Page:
'Fast & Furious 7' Insurance Claim Could Reach Record-Breaking $50 Million
A version of this story first appeared in the May 30 issue of The Hollywood Reporter magazine.
When Paul Walker was killed in November in the midst of shooting Fast & Furious 7, it was clear the actor's untimely death could trigger by far the largest insurance claim in Hollywood history. That now appears to be the case as the project is undergoing an effects-packed 13-week shoot that will culminate in July with an enormous crowd scene using 600 people in the town of Rosamond, near Bakersfield, Calif. But according to a source with knowledge of the situation, there is growing tension between Universal Pictures and its insurer, Fireman's Fund, over the size of a record-smashing claim in the ballpark of $50 million.
The cost of finishing Fast & Furious 7, originally budgeted at $200 million, will be daunting, even though a person with ties to the project says the storyline has not changed drastically. "They are finishing the film more or less as scripted, replacing Paul with [computer-generated] face replacement," says this person. "They have two of Paul's brothers as well as an actor to 'play' Paul when needed." (The Walker brothers, 25-year-old Cody and 36-year-old Caleb, both are helping fill in for their brother physically -- Caleb primarily for body size and mannerisms and Cody for the eyes. But the filmmakers need to create a character that not only looks like Paul but also performs like him. That's the actor's job.) Peter Jackson's Weta is tackling the effects work using three cameras (in addition to the main-unit cameras) to capture Walker's stand-ins for face replacement. "There is a massive amount of gear," reports the source. "Everything they want with Paul gets done three times over. Three [actors] times seven cameras per shot is a clusterf--- of money being spent."
Director James Wan also will come up with new scenes from unused footage Walker had shot for the previous two Fast & Furious films.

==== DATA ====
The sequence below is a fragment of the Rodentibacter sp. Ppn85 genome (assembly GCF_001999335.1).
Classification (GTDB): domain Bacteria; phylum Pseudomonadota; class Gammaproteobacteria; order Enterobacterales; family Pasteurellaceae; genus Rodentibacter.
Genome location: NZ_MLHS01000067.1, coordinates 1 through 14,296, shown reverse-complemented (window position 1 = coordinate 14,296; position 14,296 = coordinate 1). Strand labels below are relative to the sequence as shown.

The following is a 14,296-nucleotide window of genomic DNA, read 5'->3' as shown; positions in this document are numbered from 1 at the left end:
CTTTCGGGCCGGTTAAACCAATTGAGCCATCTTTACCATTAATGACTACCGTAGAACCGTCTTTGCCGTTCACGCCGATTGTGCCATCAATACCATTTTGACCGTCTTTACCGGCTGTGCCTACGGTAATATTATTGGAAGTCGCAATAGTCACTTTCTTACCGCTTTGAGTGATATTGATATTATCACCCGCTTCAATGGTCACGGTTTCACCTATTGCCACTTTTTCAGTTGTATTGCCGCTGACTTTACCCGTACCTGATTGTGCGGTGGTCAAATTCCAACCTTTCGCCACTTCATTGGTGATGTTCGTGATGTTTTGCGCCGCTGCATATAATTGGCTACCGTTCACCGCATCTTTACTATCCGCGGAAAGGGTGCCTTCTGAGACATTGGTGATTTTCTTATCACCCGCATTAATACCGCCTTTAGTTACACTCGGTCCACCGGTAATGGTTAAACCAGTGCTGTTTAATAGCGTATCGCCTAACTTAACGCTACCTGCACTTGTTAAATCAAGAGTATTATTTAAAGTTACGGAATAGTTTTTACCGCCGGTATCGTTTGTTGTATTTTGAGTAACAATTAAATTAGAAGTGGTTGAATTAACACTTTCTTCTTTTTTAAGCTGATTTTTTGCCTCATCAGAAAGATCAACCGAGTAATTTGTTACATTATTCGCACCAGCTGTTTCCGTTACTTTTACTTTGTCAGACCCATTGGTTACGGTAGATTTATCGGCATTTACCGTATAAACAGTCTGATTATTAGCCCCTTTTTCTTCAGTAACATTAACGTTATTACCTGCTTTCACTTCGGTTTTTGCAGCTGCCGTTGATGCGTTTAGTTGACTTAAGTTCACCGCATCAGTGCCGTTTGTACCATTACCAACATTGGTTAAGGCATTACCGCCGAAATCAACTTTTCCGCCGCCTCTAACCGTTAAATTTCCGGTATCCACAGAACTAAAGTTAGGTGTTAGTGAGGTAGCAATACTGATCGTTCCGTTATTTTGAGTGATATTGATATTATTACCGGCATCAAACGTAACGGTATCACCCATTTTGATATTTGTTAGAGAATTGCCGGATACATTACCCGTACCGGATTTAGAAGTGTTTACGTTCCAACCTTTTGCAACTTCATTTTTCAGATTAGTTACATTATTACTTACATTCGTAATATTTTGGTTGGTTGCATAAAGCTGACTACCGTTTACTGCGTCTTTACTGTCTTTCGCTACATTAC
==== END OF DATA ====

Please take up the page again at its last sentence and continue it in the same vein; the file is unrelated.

All of this has proved expensive, and insurance broker Brian Kingman of Arthur J. Gallagher & Co. believes Fireman's Fund will have to pay more than $50 million on a film now estimated to cost $250 million or more. A spokesman for Fireman's Fund declined comment, but in a 2012 discussion about the challenges of movie-business insurance, Fireman's Fund entertainment underwriting director Wendy Diaz noted that delays alone can cost as much as $250,000 a day on a big- budget movie, adding up to "millions of dollars."
In the case of Fast & Furious 7, Walker's death Nov. 30 at age 40 in a Porsche crash not only caused more than four months of delay but also necessitated additional work from writer Chris Morgan before filming and effects work could restart. A shoot set to wrap in January now is scheduled to end in July, requiring the production to pay stars including Vin Diesel more to keep them longer. Fireman's Fund is not on the hook for the entire cost of finishing the movie because Universal must pay what it would have cost to complete the project had the accident not occurred. But therein lies the dispute because it is a matter of judgment what producer Neal Moritz and the studio felt was required to finish the film without Walker. A Universal representative denies any tension, saying the insurance company has been "nothing but supportive."
In such cases, says Kingman, questions of whether and how the film will be completed and what percentage must be paid by the insurer are worked out in negotiations between the insurer and the studio's broker -- in this case, Fireman's Fund and Aon/Albert G. Ruben. An informed source says the insurer and Universal are at odds over how much of the ongoing work was necessitated by Walker's death and how much cost the studio would have incurred regardless as it finished the movie.
Intending to keep its franchise going, Universal is at work on an eighth installment and possibly more. Fast & Furious 7 is set for release April 10, 2015.
Universal, like all studios, routinely has insurance on projects to protect its investment if tragedy strikes. The record for an insurance settlement on a major franchise film appears to have come on Marvel's Iron Man 3, which was delayed three weeks in August 2012 after star Robert Downey Jr. broke his ankle. Sources peg that settlement at $10 million to $15 million. A larger settlement of about $20 million was paid when John Candy died in the middle of filming Wagons East! for Carolco in 1994. (The film was completed but performed poorly.)
Fast & Furious production resumed in April in Atlanta and returned to Abu Dhabi for a week of shooting. It now has moved to Southern California (during recent days, it was filming at Leo Carrillo State Park in Malibu).
In the wake of the fatal crash, it was unclear whether Universal would scrap the film and start anew -- which presumably would have been even more expensive for its insurer -- or replace Walker with another actor or eliminate his character. Since deciding to keep Walker in the film, the studio has courted fans by characterizing the move as a tribute to the actor. An April statement on the movie's Facebook page read: "We believe our fans want that, and we believe Paul would want that, too."
Matthew Belloni contributed to this report.